A lot of the building industry and homeowners in the United States don’t want to see their HVAC systems exposed, even if it means high performance, healthy living environment, and total control. There is a magical way to have cake and eat it, too.
I design, specify and recommend mini-split heat pump systems because they are the quietest, most energy efficient, and most effective systems available for mechanically heating and cooling a home (or any building). Yes, they are even more efficient and effective than ground source heat pump systems (a.k.a. geothermal), and they cost less to install. I can prove it, but not now.
Most homeowners who say “no” to mini-splits are only familiar with the ductless fan coils (mini air handlers) that mount on the wall just above eye-level, in the ceiling above, or on the floor next to wall. They say, “Those things are too ugly, Chris!” By saying “no”, they give up the performance, low operation cost, location flexibility, indoor air quality, zoning capabilities, and controls of the mini-split technology. All of which are superior to conventional equipment.
Homeowner: “If you could make them disappear, Chris, than I would consider them.”
Hiding the wall-mounted units behind a dropped soffit or in a wall recess behind a decorative wood grille has been tried many times before, and it doesn’t work. They need to have the clearance all around them to be effective at circulating the air in the room they are in.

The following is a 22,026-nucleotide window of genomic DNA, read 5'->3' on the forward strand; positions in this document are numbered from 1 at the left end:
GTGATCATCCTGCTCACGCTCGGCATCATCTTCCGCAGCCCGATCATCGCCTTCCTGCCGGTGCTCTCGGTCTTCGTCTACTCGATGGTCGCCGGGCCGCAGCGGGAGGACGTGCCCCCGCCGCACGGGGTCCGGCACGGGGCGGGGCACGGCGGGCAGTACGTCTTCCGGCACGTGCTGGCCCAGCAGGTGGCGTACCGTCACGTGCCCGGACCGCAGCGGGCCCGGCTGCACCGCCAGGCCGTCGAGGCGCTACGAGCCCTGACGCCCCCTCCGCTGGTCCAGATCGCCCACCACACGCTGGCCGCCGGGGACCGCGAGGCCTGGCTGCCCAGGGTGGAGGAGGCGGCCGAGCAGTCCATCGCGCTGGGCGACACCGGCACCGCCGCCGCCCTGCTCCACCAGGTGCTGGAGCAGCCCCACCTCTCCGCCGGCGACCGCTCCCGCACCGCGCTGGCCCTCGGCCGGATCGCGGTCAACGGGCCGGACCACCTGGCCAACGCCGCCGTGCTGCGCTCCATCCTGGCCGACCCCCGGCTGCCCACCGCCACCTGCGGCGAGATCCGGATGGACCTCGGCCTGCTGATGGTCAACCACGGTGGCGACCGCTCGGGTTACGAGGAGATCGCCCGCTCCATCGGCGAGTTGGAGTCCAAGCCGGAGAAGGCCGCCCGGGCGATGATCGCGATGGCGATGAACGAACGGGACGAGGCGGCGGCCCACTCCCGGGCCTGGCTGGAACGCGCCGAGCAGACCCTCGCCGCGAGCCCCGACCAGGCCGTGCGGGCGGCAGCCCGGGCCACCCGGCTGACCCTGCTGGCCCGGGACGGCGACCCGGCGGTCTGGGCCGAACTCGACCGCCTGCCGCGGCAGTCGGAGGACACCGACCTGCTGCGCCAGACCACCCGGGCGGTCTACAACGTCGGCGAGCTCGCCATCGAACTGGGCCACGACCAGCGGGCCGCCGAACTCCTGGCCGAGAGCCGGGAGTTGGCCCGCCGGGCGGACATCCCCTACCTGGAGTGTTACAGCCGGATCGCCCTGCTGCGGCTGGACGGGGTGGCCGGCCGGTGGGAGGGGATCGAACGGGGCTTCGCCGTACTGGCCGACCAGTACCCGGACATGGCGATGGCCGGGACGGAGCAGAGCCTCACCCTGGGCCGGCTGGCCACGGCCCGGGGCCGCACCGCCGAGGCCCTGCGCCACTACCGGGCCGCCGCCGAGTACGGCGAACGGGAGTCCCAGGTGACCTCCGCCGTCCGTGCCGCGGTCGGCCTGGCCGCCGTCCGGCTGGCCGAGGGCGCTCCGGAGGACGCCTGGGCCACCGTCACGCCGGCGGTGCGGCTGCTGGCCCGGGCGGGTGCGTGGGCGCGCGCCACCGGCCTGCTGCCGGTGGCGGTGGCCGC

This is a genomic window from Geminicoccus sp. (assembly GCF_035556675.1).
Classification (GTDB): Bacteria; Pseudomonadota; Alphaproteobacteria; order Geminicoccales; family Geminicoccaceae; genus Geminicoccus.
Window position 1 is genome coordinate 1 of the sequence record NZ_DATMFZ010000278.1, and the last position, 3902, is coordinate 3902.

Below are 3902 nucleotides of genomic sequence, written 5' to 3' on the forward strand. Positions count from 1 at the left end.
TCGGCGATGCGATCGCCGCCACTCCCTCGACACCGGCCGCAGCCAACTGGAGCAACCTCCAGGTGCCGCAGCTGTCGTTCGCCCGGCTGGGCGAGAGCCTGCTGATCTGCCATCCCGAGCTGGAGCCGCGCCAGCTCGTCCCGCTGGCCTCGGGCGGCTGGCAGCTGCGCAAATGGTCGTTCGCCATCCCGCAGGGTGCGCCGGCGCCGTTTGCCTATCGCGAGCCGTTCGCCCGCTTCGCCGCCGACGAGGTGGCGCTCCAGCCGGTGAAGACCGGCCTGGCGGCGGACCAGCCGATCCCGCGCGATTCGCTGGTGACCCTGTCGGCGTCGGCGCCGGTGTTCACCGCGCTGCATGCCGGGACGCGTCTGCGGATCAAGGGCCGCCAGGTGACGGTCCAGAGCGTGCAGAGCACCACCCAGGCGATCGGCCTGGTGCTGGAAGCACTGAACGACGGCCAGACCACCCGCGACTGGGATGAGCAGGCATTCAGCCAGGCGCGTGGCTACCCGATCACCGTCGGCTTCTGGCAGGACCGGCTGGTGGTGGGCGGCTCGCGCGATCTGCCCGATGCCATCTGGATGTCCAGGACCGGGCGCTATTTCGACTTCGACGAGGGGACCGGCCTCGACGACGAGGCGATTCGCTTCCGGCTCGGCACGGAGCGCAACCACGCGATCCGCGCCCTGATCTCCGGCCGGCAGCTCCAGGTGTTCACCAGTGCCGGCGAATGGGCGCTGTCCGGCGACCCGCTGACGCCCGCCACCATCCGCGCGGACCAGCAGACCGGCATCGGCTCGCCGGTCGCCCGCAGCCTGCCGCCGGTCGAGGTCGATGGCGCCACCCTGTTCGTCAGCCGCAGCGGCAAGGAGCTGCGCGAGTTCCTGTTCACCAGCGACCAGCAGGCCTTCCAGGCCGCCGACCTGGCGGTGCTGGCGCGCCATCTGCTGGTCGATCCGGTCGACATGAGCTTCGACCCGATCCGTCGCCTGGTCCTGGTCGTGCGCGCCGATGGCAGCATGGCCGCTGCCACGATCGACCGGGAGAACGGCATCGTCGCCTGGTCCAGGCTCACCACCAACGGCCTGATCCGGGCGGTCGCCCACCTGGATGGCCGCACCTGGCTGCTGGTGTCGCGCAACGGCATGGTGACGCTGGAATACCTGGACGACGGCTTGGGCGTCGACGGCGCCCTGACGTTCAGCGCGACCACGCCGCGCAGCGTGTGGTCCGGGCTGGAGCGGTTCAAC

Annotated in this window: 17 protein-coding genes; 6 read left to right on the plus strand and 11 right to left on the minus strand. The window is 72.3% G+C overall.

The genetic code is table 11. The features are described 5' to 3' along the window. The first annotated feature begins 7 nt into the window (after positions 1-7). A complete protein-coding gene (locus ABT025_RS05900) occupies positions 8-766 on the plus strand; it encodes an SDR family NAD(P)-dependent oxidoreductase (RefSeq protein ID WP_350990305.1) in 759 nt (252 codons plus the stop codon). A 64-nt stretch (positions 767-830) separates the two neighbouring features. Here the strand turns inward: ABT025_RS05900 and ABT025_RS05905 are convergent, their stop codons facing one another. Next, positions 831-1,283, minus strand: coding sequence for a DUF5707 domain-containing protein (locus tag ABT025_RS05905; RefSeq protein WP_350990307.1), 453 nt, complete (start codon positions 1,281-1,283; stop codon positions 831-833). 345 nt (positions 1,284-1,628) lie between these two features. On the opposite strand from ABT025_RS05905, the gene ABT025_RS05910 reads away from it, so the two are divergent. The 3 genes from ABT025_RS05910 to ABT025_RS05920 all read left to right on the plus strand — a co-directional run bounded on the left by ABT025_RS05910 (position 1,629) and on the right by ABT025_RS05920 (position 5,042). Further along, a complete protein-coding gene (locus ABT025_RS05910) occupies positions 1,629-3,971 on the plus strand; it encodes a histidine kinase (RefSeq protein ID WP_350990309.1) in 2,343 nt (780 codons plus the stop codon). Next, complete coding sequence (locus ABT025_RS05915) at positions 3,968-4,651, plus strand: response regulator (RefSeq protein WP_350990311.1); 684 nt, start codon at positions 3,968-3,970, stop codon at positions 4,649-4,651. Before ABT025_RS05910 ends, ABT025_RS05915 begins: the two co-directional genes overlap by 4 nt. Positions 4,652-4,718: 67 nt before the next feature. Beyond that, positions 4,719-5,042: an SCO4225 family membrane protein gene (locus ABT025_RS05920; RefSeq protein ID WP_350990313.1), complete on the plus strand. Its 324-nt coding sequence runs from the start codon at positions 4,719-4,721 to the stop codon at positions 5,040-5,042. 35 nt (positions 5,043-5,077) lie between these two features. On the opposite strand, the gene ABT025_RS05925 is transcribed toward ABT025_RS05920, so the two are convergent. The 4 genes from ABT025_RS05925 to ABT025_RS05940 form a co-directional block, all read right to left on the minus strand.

The magic is in the selection and design process. Instead of ductless, I specify the ducted fan coils that fit nicely in to a dropped ceiling cavity, crawlspace or attic (encapsulate these spaces, please), or just suspended from the ceiling in the mechanical room. They’re no more than 10″ tall, 48″ wide, and 32″ deep, depending on manufacturer. Conventional ductwork is used to deliver the air, and what the homeowner sees inside the home is no different than what they’re used to.
Some argue that the ductwork essentially wipes out the performance benefits of mini-split equipment, and I say, “Trust the duct design!” A properly designed and installed duct system will perform well if it follows industry standards and best practices. I use the a Manual D, a protocol from a ACCA, and design ductwork as long as 30′ that are tested after install and show that they meet the required air flow.
Every home we design, we integrate the HVAC design with the architecture, interior and structural designs early on to make sure the systems both physically fit and are sized appropriately to meet the heating and cooling demands. The Proud Green Home at a Serenbe is a perfect example; we decided on ducted mini-split heat pump system even before we started sketching the floor plan. On the main level, we designed dropped ceilings in closets, and we’ll run the ductwork through pre-engineered wood “I”-Joists above. For the second floor, we put the fan coil and ERV (Enthalpy/Energy Recovery Ventilator) in the encapsulated attic, which means all equipment and ductwork will be above the ceiling joists and below insulated roof rafters.
The system is made by LG‘s HVAC division. I chose their Multi-V line to get more flexibility (more available static pressure) with the duct design. Plus, we can specify equipment with enough heating capacity to avoid using expensive resistance back up heat. Here is the indoor fan coil (above – 10″h x 18″d x 35″w) and the outdoor unit (below – 54″h x 37″w x 13″d). Both are ridiculously quiet. The outdoor unit will never get louder than whispered conversation (35-45 db). The indoor units are even quieter (25-35 db).